Smart materials could transform design

Click to enlarge
Penumbra consists of a honeycomb arrangement of apertures that interact with internal and external light by transitioning from an opaque to a transparent state.

Penumbra consists of a honeycomb arrangement of apertures that interact with internal and external light by transitioning from an opaque to a transparent state. Image: Courtesy of RMIT University

1 of 3
Lumina: A Luminous Cloud is a floating, illuminated architectural skin made up of smaller triangular shapes that form a thin see-through silicone skin with glow pigments.

Lumina: A Luminous Cloud is a floating, illuminated architectural skin made up of smaller triangular shapes that form a thin see-through silicone skin with glow pigments. Image: Courtesy of RMIT University

2 of 3
Aesthetics of Air: Visualising the Invisible by RMIT's Dr Malte Wagenfeld explores atmospheric encounters such as breezes, temperature and humidity.

Aesthetics of Air: Visualising the Invisible by RMIT’s Dr Malte Wagenfeld explores atmospheric encounters such as breezes, temperature and humidity. Image: Courtesy of RMIT University

3 of 3

The Smart Flexibility: Advanced Materials and Technologies exhibition at RMIT’s Design Hub is currently displaying a range of materials that could help shape the future of design, including responsive architectural skins and smartphone-linked garments that can provide sensory directions.

The exhibition, curated by Spanish materials centre Materfad, serves as part of RMIT’s Design for Impact festival organized by the Design Research Institute. The first stage of the exhibition in Barcelona, Spain, was visited by over 28,000 people.

RMIT Design Research Institute director Dr Swee Mak said that the development of experimental materials could help to inform solutions to issues such as climate change, energy efficiency, sustainability and other human issues.

“With a lot of the ideas, it still takes a number of steps before they can be used in practice because first of all you need architects to get it, then you need builders and building owners to want it, and then you’ve got to have the engineers and the construction people who can build with it,” he said.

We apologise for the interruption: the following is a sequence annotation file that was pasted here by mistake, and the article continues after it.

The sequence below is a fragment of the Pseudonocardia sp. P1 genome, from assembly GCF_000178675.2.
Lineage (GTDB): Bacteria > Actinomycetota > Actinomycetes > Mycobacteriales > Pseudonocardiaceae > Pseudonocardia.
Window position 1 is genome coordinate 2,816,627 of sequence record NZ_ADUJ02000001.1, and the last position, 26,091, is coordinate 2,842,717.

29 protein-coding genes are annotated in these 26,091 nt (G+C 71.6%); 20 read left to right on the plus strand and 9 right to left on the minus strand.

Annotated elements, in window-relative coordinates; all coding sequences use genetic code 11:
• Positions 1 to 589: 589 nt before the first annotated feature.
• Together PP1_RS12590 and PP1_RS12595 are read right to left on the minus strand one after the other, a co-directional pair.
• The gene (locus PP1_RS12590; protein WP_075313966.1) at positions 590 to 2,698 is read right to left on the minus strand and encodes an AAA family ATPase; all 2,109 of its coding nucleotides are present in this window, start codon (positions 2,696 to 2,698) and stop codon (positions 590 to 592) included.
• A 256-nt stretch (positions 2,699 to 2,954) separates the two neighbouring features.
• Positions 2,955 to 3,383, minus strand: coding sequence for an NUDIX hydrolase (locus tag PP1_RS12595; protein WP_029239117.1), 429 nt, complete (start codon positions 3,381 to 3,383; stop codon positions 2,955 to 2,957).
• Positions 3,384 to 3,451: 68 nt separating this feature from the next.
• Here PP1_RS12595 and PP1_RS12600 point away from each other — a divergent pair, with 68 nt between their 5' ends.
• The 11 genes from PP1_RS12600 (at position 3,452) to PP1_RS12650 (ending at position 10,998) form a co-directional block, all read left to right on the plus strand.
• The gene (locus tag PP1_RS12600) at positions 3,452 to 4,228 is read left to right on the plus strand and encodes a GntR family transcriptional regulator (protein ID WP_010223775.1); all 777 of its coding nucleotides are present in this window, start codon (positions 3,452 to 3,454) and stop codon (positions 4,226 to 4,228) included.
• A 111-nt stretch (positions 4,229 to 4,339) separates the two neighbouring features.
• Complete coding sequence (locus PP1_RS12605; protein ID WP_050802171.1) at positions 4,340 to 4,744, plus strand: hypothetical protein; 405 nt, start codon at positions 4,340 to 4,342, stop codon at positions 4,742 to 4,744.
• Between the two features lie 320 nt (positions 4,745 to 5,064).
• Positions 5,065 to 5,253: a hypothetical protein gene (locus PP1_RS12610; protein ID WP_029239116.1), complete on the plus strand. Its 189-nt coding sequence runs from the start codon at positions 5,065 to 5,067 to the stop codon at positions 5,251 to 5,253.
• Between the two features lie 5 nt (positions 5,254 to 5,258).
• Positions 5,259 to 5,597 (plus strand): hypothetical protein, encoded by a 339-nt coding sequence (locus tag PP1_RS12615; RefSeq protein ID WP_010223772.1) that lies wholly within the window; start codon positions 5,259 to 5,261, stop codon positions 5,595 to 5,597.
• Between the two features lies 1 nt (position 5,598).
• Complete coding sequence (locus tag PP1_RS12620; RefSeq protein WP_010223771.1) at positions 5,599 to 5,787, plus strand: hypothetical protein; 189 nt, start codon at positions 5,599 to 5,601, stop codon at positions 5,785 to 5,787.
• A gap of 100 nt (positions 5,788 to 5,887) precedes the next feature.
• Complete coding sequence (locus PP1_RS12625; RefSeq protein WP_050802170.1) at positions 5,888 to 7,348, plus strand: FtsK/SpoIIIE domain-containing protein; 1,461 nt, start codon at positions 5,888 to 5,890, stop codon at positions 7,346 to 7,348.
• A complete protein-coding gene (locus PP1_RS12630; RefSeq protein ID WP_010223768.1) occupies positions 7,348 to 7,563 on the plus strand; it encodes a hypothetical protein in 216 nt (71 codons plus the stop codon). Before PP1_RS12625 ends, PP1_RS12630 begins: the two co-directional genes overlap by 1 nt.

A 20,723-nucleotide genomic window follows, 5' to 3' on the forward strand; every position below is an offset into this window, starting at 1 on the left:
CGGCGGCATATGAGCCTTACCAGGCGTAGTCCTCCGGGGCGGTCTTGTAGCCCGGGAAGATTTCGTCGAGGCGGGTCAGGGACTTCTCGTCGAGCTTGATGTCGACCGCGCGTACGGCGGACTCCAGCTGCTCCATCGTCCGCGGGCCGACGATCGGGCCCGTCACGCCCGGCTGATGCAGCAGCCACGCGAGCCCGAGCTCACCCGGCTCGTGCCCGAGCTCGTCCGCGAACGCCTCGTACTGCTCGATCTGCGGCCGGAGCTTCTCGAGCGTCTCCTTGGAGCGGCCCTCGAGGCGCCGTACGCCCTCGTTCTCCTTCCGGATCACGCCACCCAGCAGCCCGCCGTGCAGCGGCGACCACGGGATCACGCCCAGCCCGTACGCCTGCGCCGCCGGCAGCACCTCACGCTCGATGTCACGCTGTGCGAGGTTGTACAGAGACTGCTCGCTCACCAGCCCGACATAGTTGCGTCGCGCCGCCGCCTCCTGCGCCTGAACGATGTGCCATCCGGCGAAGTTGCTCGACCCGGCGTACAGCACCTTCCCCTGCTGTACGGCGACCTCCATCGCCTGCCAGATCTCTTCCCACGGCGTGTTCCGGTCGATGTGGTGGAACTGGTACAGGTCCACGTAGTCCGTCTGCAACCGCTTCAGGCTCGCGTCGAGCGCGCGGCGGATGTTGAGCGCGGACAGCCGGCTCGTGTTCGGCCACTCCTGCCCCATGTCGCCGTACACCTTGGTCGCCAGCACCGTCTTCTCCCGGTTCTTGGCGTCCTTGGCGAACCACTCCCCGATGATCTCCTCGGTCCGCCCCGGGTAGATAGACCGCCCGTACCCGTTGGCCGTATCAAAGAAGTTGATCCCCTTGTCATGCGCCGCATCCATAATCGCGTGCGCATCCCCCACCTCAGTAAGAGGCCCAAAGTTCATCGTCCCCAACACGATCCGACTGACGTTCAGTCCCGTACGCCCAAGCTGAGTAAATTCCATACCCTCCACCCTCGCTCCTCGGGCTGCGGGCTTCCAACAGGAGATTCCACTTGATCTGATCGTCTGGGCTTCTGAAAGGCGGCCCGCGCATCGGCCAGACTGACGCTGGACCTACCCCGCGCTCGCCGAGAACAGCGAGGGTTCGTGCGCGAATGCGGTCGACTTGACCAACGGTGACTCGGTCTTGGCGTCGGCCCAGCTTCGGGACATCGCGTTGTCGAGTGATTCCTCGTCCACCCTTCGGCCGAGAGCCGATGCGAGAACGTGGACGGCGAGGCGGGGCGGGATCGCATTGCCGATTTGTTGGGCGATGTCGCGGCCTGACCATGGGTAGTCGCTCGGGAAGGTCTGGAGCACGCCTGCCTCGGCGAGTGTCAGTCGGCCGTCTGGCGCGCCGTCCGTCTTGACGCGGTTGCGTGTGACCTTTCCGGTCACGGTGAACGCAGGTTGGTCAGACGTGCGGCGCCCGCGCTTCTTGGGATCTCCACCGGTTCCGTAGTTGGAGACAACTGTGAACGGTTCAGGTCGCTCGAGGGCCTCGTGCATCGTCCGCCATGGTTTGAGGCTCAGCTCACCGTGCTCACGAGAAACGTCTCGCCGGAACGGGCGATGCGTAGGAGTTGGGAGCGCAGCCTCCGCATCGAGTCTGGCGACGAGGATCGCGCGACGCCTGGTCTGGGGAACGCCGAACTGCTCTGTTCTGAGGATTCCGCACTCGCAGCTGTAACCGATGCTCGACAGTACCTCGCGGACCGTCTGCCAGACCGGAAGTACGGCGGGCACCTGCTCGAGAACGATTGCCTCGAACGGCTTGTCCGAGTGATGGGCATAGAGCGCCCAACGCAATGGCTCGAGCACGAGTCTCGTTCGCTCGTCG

“The process starts by helping people imagine different properties and different effects because a lot of the concepts are in that stage where they’re demonstrating a different way of looking at the world.”

RMIT researchers from the School of Architecture and Design contributed three additional projects to the exhibition, including two designs for adaptive architectural skins and a project exploring the perception of air and atmospheric elements by industrial designer Dr Malte Wagenfeld.

“With architecture, the building envelope doesn’t have to be a passive one, and it can have some form of intelligence built through flexibility and smartness that allows it to be much more adaptive to the environment,” said Mak.

Lumina: A Luminous Cloud designed by Dr Chin Koi Khoo, is a floating, illuminated architecural form made up of smaller triangular shapes that form a thin see-through silicone rubber skin with glow pigments. The skin responds to space occupancy information, and is able to provide active illumination and manipulate light effects.

The Penumbra project, completed by a team of researchers including Richard Blythe and Paul Minifie, consists of a honeycomb arrangement of apertures that interact with internal and external light by transitioning from an opaque to a transparent state. The design for the active building skin system is able to provide solar shading while also replicating natural lighting effects such as dappled lighting.

The exhibition also features wearable materials that challenge conventional clothing design, including a garment that directs users on a smartphone-mapped route through the use of vibrations that indicate whether to turn left or right. Over 100 sample materials are also on display at the exhibition, including flexible photovoltaic materials, carpet made using recycled rubber and wool and a shoe made from hemp plastic.

The active and flexible materials presented in the exhibition come from 10 countries, including the USA, Germany, Spain, China, Switzerland, the UK,  Canada, Denmark and the Netherlands.

The Smart Flexibility: Advanced Materials and Technologies exhibition is running at RMIT’s Design Hub from 24 July to 9 August 2015. For more information, click here.


More news

Most read

Rich and robust: Brick House

Rich and robust: Brick House

A layered arrangement of volumes and materials gives this new home by Andrew Burges Architects a spatial richness and complexity that balances privacy and outlook.